For Immediate Release: Oct. 3, 2008
Media Contact: Communication Office
Vermont Department of Health
BURLINGTON – Biometric screening, health coaching, exercise classes, healthy options in vending machines, park bench yoga, and a shared garden are all part of Vermont employer efforts to create a healthy work environment.
A Work Site Wellness Conference will be held on Oct. 7, 8 a.m. to 4 p.m. at the Hilton Hotel in Burlington, to share best practices among employers who have developed strong worksite wellness programs, and encourage the creation of new programs for large and small companies statewide.
More than 250 people have signed up to attend. The conference will include a panel discussion and exhibits of best practices in work site wellness, and workshops on strategies and policies for driving healthy behavior changes in the work place.
“Employee wellness programs have gained significant momentum here in Vermont and it is for all the right reasons,” said Health Commissioner Wendy Davis, MD, who will open the conference at 9 a.m. “Healthier employees leads to a healthier Vermont and significantly lowers the cost of health care. The programs are a ‘win-win’ situation for everyone involved.”
Nearly a quarter of health care costs in Vermont are due to health risks such as tobacco use, diet and lack of exercise. Employees who exercise as little as once-a-week have healthcare costs that are one-third to one-half lower than those who do not. Programs that have flourished provide the opportunity for everyone to become active, regardless of fitness levels, and provide a variety of options to get started and maintain a healthier lifestyle.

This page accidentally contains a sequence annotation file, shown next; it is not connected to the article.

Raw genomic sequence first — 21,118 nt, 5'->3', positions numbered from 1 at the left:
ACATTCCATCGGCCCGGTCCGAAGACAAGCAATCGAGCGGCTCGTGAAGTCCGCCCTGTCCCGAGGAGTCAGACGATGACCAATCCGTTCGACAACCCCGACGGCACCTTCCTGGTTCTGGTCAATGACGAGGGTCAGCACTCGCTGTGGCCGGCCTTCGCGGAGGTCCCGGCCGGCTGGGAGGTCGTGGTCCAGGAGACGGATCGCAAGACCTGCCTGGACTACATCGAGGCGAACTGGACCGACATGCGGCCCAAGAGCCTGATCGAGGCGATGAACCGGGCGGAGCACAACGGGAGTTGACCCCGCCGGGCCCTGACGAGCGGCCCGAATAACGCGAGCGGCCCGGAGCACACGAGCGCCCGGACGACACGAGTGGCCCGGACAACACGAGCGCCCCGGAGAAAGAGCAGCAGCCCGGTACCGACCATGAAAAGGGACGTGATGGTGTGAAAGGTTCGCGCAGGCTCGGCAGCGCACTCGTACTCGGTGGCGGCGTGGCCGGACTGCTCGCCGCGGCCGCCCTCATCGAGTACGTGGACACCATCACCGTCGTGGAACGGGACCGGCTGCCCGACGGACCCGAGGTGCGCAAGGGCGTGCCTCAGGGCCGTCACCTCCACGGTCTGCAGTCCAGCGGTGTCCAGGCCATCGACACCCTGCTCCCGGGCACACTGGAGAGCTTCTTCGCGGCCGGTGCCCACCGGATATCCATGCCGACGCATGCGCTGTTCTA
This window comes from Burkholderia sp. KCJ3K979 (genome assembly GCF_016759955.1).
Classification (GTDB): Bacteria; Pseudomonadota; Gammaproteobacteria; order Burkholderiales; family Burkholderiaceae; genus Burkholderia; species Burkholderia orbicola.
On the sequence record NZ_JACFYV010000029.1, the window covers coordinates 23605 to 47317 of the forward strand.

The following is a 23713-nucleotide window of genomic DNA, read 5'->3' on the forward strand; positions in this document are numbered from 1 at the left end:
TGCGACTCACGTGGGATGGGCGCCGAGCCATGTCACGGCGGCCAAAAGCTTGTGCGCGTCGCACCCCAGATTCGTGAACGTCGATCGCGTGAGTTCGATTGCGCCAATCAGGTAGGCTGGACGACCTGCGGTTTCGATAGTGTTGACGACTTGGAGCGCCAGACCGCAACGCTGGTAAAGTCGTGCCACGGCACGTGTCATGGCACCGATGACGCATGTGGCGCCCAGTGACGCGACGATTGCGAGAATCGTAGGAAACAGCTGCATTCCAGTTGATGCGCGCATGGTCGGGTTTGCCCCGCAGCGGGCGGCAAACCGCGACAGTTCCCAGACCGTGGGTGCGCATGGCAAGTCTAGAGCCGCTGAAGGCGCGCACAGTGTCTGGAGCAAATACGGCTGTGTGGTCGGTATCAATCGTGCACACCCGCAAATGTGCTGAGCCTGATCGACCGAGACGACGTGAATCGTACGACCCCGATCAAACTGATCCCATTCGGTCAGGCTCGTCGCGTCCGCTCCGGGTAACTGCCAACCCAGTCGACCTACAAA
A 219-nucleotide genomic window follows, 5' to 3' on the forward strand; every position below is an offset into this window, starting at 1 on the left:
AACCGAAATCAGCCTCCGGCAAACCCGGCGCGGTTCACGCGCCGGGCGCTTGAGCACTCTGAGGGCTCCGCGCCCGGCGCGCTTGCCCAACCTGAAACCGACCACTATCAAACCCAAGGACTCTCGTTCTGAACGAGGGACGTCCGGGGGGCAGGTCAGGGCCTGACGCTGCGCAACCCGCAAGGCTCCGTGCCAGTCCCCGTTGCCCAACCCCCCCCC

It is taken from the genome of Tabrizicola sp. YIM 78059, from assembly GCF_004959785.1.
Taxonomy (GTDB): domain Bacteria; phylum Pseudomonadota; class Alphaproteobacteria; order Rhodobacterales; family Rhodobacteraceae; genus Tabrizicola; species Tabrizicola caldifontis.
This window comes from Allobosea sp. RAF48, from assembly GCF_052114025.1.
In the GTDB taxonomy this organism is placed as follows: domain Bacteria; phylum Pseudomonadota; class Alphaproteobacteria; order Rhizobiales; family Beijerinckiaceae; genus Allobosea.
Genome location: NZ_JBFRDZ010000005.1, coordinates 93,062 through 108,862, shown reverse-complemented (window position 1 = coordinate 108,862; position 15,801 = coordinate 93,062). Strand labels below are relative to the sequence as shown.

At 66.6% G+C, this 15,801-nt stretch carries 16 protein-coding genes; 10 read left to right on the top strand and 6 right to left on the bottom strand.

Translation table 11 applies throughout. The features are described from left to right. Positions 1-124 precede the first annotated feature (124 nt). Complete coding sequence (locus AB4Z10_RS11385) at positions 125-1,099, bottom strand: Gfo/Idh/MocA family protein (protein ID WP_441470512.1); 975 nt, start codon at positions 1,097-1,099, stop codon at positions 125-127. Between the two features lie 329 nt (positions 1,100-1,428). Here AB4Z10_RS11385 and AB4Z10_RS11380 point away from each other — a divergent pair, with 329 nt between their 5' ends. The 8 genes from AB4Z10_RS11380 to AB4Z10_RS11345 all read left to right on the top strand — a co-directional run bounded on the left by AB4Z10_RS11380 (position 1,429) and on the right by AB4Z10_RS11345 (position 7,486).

Vermont Governor Jim Douglas will present awards to Vermont employers for outstanding work place wellness initiatives, including businesses that have given employees cash, gas cards, gift certificates and partially reimbursed gym membership fees as incentives to stay motivated. A total of 48 work sites will receive awards. Michael Samuelson, Chief Executive Officer of The Health & Wellness Institute, will present the keynote address.
Employers can also participate in a stay home when you are sick kit scavenger hunt. Burlington recently became one of only nine U.S. communities selected by the U.S. Department of Health and Human Services (HHS) to serve as a pandemic influenza preparedness community as part of a national campaign — Take the Lead: Working Together to Prepare Now. Employers will play a key role in minimizing the devastating impact a pandemic can have on the workforce and the economy.
The conference is sponsored by the Vermont Department of Health, Blue Cross and Blue Shield of Vermont, Fletcher Allen Health Care, Northwestern Medical Center, MVP Health Care, The Vermont Governor's Council on Physical Fitness and Sports, and the Vermont Human Resources Association.
Vermont employers are encouraged to access the worksite wellness resource guide posted on the Health Department website. The guide provides evidence-based, best practice guidance on how to develop a wellness program. The resource provides tools such as how to establish breastfeeding friendly and tobacco free worksites, healthy eating guidelines, and tips on supporting physical activity during the workday.
The Vermont Worksite Wellness Resource is available at: http://healthvermont.gov/family/fit/worksitewellness.aspx
For more information on the conference, including a schedule of speakers and workshops, visit: http://healthvermont.gov/family/fit/worksitewellness.aspx.